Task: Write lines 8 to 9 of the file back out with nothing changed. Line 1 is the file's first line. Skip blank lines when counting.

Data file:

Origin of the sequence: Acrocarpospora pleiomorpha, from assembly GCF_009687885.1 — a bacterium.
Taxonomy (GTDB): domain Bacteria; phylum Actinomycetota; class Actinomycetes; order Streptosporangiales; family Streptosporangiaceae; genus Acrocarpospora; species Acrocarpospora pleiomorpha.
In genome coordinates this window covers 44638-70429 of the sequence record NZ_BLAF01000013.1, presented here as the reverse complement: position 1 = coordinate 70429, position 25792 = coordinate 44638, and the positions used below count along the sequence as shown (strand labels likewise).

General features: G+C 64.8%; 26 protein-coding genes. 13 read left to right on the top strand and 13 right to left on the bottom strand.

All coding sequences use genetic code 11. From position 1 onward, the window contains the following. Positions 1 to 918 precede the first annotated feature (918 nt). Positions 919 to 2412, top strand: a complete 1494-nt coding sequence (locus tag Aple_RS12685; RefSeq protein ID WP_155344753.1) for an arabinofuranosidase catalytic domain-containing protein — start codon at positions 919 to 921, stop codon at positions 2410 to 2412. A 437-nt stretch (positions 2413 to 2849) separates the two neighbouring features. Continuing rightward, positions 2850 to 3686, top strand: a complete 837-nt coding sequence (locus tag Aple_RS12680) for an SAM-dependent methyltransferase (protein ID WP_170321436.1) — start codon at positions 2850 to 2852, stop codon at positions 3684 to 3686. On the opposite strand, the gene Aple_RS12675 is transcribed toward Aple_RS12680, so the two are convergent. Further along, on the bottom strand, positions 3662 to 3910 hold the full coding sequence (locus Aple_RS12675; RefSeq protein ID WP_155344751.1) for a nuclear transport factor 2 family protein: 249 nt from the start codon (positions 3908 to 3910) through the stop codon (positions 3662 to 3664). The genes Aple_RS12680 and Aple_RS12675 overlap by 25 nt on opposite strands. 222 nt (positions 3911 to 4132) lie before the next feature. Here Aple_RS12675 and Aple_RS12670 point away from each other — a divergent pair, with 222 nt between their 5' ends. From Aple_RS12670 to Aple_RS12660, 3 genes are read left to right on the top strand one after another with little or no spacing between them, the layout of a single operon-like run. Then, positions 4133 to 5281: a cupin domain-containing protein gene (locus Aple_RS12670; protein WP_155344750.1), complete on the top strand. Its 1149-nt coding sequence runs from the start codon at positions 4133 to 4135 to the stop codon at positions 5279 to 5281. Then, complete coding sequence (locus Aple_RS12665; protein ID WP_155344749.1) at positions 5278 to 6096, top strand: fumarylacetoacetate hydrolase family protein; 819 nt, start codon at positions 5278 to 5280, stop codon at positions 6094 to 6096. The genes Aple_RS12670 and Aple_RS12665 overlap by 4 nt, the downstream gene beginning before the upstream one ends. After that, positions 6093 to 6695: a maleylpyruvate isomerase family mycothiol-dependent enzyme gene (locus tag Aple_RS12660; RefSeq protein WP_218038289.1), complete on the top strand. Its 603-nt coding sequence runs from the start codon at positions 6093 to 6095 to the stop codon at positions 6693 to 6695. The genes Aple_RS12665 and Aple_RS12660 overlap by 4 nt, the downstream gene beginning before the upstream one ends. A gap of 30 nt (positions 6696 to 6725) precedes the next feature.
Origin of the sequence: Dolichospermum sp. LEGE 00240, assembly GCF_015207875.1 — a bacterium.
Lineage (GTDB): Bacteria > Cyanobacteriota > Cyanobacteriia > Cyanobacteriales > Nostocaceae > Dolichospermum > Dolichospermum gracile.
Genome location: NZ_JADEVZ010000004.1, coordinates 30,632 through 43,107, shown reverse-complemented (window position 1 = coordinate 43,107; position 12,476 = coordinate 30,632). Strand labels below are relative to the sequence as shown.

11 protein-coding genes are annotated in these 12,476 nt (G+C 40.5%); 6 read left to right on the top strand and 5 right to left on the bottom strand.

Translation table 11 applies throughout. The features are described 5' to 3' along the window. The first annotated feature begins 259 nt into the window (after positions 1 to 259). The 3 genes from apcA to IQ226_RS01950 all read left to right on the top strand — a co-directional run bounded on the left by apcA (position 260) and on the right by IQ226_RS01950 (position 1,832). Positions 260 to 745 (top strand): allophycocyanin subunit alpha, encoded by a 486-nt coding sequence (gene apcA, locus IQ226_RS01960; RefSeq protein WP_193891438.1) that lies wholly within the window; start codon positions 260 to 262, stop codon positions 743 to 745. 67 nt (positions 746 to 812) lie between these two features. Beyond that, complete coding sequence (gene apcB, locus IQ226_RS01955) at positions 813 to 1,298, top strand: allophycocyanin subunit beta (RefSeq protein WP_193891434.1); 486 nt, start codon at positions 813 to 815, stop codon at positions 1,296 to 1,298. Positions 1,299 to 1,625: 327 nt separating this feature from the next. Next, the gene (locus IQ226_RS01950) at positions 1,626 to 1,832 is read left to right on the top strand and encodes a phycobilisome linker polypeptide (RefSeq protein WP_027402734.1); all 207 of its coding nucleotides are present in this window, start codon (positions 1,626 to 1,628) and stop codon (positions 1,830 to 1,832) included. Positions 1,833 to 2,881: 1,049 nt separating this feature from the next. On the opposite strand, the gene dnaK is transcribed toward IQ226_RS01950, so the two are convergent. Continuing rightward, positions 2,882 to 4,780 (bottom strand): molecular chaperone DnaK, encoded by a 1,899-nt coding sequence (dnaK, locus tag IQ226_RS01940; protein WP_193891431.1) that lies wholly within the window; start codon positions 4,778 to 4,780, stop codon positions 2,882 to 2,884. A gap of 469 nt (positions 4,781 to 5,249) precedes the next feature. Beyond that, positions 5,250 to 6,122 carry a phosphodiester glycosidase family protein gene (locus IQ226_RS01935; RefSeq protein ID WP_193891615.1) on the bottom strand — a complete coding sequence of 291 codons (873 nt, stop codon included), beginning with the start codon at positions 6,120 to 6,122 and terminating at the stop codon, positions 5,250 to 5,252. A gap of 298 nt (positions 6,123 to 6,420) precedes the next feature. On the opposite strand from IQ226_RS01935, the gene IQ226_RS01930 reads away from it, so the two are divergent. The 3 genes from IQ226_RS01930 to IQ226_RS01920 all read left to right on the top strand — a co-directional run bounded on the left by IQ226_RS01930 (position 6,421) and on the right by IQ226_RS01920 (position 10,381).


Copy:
Genome location: NZ_JADEVZ010000004.1, coordinates 30,632 through 43,107, shown reverse-complemented (window position 1 = coordinate 43,107; position 12,476 = coordinate 30,632). Strand labels below are relative to the sequence as shown.

11 protein-coding genes are annotated in these 12,476 nt (G+C 40.5%); 6 read left to right on the top strand and 5 right to left on the bottom strand.